Abraham Lincoln Was a Fan of John Wilkes Booth

Although John Wilkes Booth is now known as the infamous assassin who brutally murdered Abraham Lincoln in 1865, during his lifetime Booth was known as a famous and handsome stage actor that even Lincoln himself enjoyed watching perform at Ford’s Theater.

Lincoln watched Booth perform in numerous plays, including one called the Marble Heart at Ford’s Theater on November 9, 1863. The Washington Chronicle called it a “beautiful emotional play” and Booth earned rave reviews for his role in the production.


John Wilkes Booth photographed by Alexander Gardner in 1863

According to the book “Lincoln’s Sanctuary: Abraham Lincoln And The Soldiers’ Home,” Lincoln enjoyed Booth’s performance so much he sent a note backstage inviting him to the White House so they could meet. Booth, a rebel sympathizer and Confederate spy, evaded the president’s invitation. Booth didn’t give Lincoln a specific reason why he couldn’t visit but he later told his friends “I would rather have the applause of a Negro to that of the president!”

According to the book “Inside Lincoln’s White House,” the actor Frank Mordaunt later corroborated this story:

“Lincoln was an admirer of the man who assassinated him. I know that, for he said to me one day that there was a young actor over in Ford’s Theater whom he desired to meet, but that the actor had on one pretext or another avoided any invitations to visit the White House. That actor was John Wilkes Booth.”

Booth successfully avoided visiting the White House and never actually encountered Lincoln until he shot him at Ford’s Theater on April 14, 1865. Since Lincoln was shot from behind and lost consciousness almost immediately, it is unlikely he ever knew that his killer was the same actor he had admired so much.

Shapell Manuscript Foundation: Lincoln’s Family Physician Describes the President’s Final Hours: http://www.shapell.org/manuscript.aspx?285238#.T_4xFpHhfpw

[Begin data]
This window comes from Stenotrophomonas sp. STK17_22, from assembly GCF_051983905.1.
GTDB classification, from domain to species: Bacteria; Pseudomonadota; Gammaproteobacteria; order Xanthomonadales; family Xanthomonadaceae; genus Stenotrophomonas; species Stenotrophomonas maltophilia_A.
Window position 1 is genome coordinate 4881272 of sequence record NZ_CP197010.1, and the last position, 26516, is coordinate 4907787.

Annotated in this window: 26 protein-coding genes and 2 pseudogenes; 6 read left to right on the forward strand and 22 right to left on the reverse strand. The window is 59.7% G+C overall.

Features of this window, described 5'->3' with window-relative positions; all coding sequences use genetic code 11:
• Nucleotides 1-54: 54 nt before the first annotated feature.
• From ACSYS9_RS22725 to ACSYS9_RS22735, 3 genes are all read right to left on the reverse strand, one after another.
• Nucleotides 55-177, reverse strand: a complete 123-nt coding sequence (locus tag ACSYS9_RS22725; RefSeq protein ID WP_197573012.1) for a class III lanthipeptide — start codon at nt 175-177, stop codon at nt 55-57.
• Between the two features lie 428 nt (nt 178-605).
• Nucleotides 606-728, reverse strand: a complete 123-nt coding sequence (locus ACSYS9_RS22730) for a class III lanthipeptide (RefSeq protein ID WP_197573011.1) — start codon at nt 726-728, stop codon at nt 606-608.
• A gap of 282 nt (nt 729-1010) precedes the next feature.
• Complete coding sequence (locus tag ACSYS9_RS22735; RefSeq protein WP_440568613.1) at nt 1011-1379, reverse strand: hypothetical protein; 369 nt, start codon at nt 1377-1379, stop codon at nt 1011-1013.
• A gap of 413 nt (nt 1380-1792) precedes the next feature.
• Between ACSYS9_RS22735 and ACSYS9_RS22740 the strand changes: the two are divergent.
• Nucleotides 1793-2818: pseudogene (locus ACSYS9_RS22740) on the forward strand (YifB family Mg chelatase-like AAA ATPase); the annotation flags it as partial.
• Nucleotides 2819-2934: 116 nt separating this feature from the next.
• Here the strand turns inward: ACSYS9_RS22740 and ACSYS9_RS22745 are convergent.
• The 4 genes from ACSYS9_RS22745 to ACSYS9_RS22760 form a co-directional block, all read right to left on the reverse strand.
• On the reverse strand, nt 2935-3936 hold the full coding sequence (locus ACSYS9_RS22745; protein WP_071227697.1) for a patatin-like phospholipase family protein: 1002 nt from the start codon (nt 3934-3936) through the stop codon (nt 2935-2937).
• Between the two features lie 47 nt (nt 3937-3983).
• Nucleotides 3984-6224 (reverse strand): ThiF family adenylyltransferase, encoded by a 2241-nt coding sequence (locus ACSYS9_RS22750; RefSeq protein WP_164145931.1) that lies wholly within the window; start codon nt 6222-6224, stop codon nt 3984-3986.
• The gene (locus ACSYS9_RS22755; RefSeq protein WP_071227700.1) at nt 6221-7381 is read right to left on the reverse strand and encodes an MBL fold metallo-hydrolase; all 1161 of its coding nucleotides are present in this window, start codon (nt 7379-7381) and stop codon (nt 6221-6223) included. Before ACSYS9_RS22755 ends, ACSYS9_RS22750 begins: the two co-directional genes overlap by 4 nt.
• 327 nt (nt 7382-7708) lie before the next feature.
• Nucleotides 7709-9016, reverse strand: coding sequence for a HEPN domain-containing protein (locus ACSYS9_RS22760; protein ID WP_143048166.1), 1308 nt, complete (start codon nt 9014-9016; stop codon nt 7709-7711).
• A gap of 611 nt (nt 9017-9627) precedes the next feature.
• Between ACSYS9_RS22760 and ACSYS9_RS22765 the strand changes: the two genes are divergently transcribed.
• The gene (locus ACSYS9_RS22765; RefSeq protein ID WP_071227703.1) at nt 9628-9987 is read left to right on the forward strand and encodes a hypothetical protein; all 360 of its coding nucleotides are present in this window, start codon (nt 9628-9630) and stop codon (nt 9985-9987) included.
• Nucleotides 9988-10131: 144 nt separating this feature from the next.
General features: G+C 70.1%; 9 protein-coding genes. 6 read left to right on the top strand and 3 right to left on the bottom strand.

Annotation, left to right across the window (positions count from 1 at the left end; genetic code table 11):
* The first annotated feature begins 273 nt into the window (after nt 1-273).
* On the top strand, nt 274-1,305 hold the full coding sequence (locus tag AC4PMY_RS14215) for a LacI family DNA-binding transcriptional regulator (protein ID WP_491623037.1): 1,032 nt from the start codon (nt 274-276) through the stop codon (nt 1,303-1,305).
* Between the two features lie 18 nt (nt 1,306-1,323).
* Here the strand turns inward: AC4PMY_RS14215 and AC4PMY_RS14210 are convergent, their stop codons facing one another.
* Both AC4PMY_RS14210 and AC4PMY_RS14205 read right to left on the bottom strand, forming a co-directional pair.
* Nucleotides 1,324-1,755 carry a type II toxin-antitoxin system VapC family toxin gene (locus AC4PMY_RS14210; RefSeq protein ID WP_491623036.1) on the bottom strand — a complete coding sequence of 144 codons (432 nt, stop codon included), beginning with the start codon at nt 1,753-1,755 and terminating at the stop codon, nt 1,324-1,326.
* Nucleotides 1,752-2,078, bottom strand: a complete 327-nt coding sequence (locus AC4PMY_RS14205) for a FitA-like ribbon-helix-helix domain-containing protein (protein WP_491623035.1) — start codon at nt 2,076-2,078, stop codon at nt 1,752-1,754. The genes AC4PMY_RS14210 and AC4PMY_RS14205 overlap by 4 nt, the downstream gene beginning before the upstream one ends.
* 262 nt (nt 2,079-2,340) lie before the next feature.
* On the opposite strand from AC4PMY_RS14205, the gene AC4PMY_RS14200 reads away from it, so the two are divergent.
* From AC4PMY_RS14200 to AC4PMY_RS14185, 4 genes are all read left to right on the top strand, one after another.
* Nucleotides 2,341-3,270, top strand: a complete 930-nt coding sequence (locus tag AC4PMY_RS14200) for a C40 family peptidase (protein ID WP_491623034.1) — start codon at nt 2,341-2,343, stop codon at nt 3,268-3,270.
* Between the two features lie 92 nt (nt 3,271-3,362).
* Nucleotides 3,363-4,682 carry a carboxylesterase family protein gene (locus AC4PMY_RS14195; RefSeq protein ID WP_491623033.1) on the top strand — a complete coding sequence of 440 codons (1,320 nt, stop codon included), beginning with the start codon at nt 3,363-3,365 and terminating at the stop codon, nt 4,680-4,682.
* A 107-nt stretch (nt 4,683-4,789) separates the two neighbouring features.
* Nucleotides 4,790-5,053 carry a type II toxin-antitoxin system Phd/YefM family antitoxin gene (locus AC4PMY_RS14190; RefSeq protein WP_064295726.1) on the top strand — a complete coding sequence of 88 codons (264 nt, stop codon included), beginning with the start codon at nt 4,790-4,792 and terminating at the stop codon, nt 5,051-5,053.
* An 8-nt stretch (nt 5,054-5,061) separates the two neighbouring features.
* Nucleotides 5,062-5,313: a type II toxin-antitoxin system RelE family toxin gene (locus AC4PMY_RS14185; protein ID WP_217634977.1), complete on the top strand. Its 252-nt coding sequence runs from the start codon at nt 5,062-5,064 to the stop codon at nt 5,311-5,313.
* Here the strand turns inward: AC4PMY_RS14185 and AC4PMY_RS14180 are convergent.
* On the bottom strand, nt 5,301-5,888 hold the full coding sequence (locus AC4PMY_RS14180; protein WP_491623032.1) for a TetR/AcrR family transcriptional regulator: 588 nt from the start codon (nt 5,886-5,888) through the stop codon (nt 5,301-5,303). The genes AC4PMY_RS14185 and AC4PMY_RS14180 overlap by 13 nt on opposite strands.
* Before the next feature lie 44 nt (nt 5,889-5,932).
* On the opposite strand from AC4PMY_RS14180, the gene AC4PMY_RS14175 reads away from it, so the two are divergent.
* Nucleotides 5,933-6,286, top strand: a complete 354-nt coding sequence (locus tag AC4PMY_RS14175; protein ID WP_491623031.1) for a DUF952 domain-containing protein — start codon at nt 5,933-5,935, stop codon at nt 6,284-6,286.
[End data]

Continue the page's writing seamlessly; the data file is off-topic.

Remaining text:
“Inside Lincoln’s White House: The Complete Civil War Diary of John Hay”; Michael Burlingame, John R. Turner Ettlinger; 1997
“Protecting President Lincoln: The Security Effort, the Thwarted Plots and the Disaster at Ford’s Theater”; Frederick Hatch; 2011
“Lincoln’s Sanctuary: Abraham Lincoln And The Soldiers’ Home”; Matthew Pinsker; 2003

Female Soldiers at the Battle of Antietam

A total of eight women, disguised as male soldiers, fought in the historic Battle of Antietam in September of 1862. The battle was a decisive one for the Union, as its victory spurred Abraham Lincoln to announce the Emancipation Proclamation, which freed slaves in Union-occupied areas of seceded states and laid the groundwork for the passage of the 13th amendment.

According to the book “They Fought Like Demons: Women Soldiers in the American Civil War,” seven of these women at Antietam were Union soldiers and one was a Confederate.


Sarah Edmonds

Several, although not all, of the female Union soldiers who participated in the battle have been identified but the sole female Confederate’s identity remains a mystery due to the Confederate’s notorious lack of record-keeping. These female Union soldiers included Sarah Emma Edmonds of the 2nd Michigan Infantry, Catherine Davidson of the 28th Ohio Infantry, Mary Galloway, an unidentified pregnant woman from New Jersey who was in her second trimester at the time of the battle, Rebecca Peterman of the 7th Wisconsin Infantry, Ida Remington as well as another unidentified woman.

Most of these women survived the battle, although many were wounded. The unidentified pregnant woman received an unknown type of wound during the battle but she quickly recovered and later went on to fight at Fredericksburg. Rebecca Peterman, Ida Remington and the Confederate woman fought in the early and deadly phase of the battle commonly referred to as The Cornfield. Peterman and Remington escaped unharmed but the Confederate woman was killed.


Dead Confederate artillerymen photographed by Alexander Gardner in front of Dunker Church

Mary Galloway was shot in the neck and lay wounded in a ravine for nearly thirty-six hours before she was discovered and carried to a field hospital. According to the book “Woman of Valor: Clara Barton and the Civil War,” Clara Barton, the famous “Angel of the Battlefield,” treated Mary Galloway for her wounds after a male surgeon discovered her in the hospital refusing treatment from the male doctors. Galloway finally allowed the male surgeon to operate on her and remove the bullet that had entered her neck and embedded itself under the skin of her shoulder. She survived and made a full recovery.